“Baby, I want to feel you in every touch. Go slower, please,” she found her voice, croaky from raving desire.
“Shh! I will, love,” replied a voice, soaked in passion. Dutifully bent, stroking spots to wet holes.
She had her legs thrown wide apart. Her undies laid accusingly on a tree bark as they stared in wierd expectation.
The undies, had seen it all before now. This was a familiar sight. They had now become the only witnesses to this unholy union.
They tried to speak, but who will listen. Only the tree bark seemed to pay heed, this time.
The last time, they hung unto a twig and dared to share their babbling gossip, the twig dropped them as quickly as the wind appeared.
So today, they and the tree bark stood on, and watched what dimension it would take today. All of nature was looked on silently yet with protest in their eyes. The wind blew in protest; the insects chirped to register their dismay. The birds threatened droplets. Still she laid there.
Heads shot upwards, arms gripping shoulders in battle formation, eyes googling; the thrusts came and mechanical too. No one knew how hard. Only the leaves beneath knew how hard.
She gasped and writhed in ecstasy mixed with pleasurable pain. The moans accentuated her passion. She kicked and clung like glue, dexterously.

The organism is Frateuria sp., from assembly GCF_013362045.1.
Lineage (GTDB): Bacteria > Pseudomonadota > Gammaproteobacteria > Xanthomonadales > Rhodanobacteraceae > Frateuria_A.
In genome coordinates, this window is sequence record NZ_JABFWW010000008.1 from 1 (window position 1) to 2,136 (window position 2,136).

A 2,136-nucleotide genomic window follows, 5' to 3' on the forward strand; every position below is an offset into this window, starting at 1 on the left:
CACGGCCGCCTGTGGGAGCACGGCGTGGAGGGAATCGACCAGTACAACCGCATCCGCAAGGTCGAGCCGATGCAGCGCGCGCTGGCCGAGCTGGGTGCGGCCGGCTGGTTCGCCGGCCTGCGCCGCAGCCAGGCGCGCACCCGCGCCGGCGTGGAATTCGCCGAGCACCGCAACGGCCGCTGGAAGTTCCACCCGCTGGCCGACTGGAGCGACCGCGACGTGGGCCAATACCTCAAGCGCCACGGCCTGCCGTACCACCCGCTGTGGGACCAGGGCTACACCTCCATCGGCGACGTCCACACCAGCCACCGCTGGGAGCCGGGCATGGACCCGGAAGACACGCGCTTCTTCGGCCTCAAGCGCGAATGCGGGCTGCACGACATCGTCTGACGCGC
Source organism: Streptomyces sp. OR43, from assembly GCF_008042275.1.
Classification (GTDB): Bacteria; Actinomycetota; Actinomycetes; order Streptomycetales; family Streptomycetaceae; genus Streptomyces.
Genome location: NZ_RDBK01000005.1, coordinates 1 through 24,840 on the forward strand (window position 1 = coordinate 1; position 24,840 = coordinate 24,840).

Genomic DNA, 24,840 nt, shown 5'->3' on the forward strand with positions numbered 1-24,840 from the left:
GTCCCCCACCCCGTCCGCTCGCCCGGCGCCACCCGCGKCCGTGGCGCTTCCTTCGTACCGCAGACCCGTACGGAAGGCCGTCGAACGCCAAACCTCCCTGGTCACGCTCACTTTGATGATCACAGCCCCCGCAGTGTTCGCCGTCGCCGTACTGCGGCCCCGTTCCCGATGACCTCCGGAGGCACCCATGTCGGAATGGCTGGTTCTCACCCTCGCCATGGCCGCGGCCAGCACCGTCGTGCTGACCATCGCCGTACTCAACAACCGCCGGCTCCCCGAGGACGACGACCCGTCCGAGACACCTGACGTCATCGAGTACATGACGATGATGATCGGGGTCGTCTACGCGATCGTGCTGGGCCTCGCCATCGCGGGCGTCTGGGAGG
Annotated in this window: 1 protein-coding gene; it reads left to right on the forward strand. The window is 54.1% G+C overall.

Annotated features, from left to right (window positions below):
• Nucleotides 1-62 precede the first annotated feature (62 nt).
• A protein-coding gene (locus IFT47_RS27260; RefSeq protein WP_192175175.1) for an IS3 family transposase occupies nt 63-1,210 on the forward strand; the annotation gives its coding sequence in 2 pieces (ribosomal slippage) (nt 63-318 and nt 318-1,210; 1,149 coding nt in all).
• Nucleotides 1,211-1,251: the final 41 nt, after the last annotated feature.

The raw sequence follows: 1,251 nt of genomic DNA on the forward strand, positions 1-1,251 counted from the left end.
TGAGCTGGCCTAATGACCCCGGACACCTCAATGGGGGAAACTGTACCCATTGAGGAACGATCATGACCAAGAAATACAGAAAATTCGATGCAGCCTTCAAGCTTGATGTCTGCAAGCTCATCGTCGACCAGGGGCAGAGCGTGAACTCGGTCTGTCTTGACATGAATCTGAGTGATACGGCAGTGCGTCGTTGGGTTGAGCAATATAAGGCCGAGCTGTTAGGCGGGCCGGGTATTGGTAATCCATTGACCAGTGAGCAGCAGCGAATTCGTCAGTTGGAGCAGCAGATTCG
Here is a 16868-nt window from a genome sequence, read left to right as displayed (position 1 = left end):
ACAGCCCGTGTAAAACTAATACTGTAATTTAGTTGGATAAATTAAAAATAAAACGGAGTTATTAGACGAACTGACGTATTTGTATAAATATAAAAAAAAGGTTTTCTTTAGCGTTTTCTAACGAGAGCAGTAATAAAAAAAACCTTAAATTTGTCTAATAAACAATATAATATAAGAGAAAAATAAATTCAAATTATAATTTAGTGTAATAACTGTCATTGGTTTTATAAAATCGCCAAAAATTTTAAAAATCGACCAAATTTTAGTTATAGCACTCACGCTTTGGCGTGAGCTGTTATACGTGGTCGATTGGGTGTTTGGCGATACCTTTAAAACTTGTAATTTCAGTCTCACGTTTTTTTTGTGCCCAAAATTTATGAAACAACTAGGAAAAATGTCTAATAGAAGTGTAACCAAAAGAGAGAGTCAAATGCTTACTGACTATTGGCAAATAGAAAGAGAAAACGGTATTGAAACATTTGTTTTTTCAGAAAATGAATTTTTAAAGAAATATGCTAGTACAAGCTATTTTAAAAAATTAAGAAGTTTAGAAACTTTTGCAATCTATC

The thrusts had to penetrate deeper. More precise. The hammer occasionally missed the nail. But it had to hit it, lest she hung in that borderline between ecstasy and pain for too long.
So she adjusted and readjusted to suit each thrust. It was a sort of division of labor. Both had to do their jobs well. And they did.
The moans took on different sounds.
“Ahhhh, baby, I’m cumming. Please, baby don’t stop. I’m cumming, please don’t st–ooop, ahhhh, ooooh, bab…y. Oh my…” her voice trailed off as she orgasmed, with her laps giving a deafening thud.
She lay still like a snake that had swallowed a prey to big. All the world around looked different—beautiful.
She smiled at nature, taking in gradually, the waving leaves of the cassava plant that seemed to join in, in her joy. She saw beauty in the eyes of an owl that watched from a tree overhead.
In a rare moment of inspiration, she sprang up, becoming conscious of her environment; it was only a cassava farm.
Bare. She felt tinged with shame. She felt tossed like an umbrella that had been turned inside-out by the raving wind. Exposed.
“It’s okay, love,” was all the consolation she got.
“Come here,” came the voice again, this time with a trace of triumph.
For the first time she smiled back at this great teacher, who had forgone so much knowledge to her in such a short period. She could only see someone she loved. A love she couldn’t explain. But felt. Right or wrong, she didn’t care.
“Just promise me, no one will ever taste of you, but me,” the voice continued, with a mischievous grin.
“You do know that I love you, right? I don’t know how not to. How could I not? You make me feel things, you do things to me that no one can ever do. I love you,” she replied ruefully, in that ‘you-are-what-I-want-but-can’t-have’ sort of look.
Pockets of tears welled up in her eyes, threatening to dispatch, caught before they escaped. She found herself in a warm embrace that spoke of
the love these hearts shared.
It was forbidden love. Yet true. It didn’t seem right. Yet it couldn’t be said to be Wrong. They were in love. Susan and Juliet.
Susan opened the creaky door to the world of love for me. Love was what it is, as I had come to believe it through her eyes that dug wells of unexplained desires in me, her touch, that sent pockets of longing through my skin.